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India’s trade with Gulf Cooperation Council increasing at rapid pace

These increasing figures assume significance as India is looking at negotiating a free trade agreement with the grouping.

GCC trade
The share of these six countries in India's total exports has risen to 10.4 per cent in 2021-22 from 9.51 per cent in 2020-21. (File/Reuters)

India’s bilateral trade with all the six members of GCC (Gulf Cooperation Council) group countries, including the UAE and Saudi Arabia, has increased significantly in 2021-22 on account of increasing economic ties between the two regions.

India’s exports to the GCC have increased by 58.26 per cent to about USD 44 billion in 2021-22 against USD 27.8 billion in 2020-21, according to the data of the commerce ministry.

The share of these six countries in India’s total exports has risen to 10.4 per cent in 2021-22 from 9.51 per cent in 2020-21.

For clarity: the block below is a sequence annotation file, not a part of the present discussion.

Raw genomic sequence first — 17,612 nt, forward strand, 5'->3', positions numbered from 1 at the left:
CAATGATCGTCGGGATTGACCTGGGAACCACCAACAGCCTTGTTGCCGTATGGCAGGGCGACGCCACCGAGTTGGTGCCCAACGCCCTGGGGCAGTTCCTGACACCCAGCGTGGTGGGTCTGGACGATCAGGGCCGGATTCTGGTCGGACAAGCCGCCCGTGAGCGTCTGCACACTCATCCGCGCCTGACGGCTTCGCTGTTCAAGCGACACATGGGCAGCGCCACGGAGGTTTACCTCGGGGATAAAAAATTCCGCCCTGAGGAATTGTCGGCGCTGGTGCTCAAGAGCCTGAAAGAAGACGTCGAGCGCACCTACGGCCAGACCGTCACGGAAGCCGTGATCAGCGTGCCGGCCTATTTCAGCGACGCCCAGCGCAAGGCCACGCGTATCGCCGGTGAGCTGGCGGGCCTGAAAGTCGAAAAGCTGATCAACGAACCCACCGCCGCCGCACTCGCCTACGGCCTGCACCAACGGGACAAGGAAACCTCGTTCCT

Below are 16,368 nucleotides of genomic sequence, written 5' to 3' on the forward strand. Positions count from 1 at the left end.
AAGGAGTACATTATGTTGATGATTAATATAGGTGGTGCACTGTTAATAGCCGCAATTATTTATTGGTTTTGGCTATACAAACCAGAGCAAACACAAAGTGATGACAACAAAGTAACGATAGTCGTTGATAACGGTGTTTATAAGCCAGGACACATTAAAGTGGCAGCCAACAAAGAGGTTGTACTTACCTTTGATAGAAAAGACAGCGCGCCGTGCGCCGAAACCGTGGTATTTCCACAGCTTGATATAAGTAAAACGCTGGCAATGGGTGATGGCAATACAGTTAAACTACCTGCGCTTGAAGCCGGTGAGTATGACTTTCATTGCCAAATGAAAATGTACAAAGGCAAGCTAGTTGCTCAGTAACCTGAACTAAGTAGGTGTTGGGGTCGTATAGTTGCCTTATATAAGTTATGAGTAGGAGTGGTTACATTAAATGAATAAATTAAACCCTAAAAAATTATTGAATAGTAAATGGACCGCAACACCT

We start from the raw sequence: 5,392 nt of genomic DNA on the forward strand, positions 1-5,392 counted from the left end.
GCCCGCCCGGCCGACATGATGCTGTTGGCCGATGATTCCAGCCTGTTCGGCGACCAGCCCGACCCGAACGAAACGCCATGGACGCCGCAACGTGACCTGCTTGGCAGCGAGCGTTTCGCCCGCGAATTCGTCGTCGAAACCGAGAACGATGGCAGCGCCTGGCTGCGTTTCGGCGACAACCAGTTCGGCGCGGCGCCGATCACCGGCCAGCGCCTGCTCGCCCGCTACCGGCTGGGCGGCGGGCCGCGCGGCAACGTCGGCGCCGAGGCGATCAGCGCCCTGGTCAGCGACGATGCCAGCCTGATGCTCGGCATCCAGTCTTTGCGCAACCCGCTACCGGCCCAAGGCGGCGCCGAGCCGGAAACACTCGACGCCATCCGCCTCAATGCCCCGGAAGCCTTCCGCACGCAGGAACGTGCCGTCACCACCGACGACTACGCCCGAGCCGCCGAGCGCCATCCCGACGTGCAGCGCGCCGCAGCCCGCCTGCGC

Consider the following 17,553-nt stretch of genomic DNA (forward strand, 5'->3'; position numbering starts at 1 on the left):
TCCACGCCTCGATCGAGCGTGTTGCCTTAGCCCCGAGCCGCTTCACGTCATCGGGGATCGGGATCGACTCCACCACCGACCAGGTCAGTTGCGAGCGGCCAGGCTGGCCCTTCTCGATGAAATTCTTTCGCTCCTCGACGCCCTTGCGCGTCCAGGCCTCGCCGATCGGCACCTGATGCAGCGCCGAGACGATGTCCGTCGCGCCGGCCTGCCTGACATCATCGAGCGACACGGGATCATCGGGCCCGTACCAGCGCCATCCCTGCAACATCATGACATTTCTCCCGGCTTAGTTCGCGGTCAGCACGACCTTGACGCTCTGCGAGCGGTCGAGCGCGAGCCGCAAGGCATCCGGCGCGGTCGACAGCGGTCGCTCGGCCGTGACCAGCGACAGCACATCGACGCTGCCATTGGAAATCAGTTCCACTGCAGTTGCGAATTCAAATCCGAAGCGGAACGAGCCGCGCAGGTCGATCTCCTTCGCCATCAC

Similarly, imports rose by 85.8 per cent to USD 110.73 billion compared to USD 59.6 billion in 2020-21, the data showed.

The share of GCC members in India’s total imports rose to 18 per cent in 2021-22 from 15.5 per cent in 2020-21.

Bilateral trade has increased to USD 154.73 billion in 2021-22 from USD 87.4 billion in 2020-21.

These increasing figures assume significance as India is looking at negotiating a free trade agreement with the grouping.

The country has already implemented a comprehensive trade pact with the UAE on May 1, with an aim to boost bilateral trade to USD 100 billion in the coming years.

The GCC was established in May 1981. Its members are Saudi Arabia Bahrain, Kuwait, Oman, Qatar and UAE.

Mumbai-based exporter and founder chairman of Technocraft Industries India Sharad Kumar Saraf said that the GCC has emerged as a major trading partner for India and huge potential is there for increasing investments also between the two regions.

“The trade relation is bound to grow in the coming years. Reasons for the growth include anti-China sentiments, increasing quality of domestic goods and improvement in international trade. A quantum jump will come when the trade pact will be operationalised properly,” Saraf said.

Another industry expert said that the GCC’s substantial oil and gas reserves are of fundamental importance for India’s energy needs and India can support in meeting the GCC’s food security requirements.

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